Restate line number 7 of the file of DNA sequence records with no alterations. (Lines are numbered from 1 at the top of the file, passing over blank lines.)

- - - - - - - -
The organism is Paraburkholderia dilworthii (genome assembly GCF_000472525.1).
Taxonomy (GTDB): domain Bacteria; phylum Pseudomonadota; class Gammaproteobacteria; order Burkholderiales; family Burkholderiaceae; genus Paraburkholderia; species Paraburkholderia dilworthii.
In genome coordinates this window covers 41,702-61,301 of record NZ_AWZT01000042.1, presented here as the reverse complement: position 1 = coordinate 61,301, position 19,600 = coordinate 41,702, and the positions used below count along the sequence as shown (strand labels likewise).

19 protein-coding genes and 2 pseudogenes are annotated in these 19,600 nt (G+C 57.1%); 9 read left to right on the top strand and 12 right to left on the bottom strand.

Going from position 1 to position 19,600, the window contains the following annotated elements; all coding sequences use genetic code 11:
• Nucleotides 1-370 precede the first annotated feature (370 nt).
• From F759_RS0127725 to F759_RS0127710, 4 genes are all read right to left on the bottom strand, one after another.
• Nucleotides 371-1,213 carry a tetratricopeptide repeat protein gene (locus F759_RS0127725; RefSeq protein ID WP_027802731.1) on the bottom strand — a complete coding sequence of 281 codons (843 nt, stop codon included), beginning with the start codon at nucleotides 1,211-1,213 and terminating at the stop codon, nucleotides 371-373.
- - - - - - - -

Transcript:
• From F759_RS0127725 to F759_RS0127710, 4 genes are all read right to left on the bottom strand, one after another.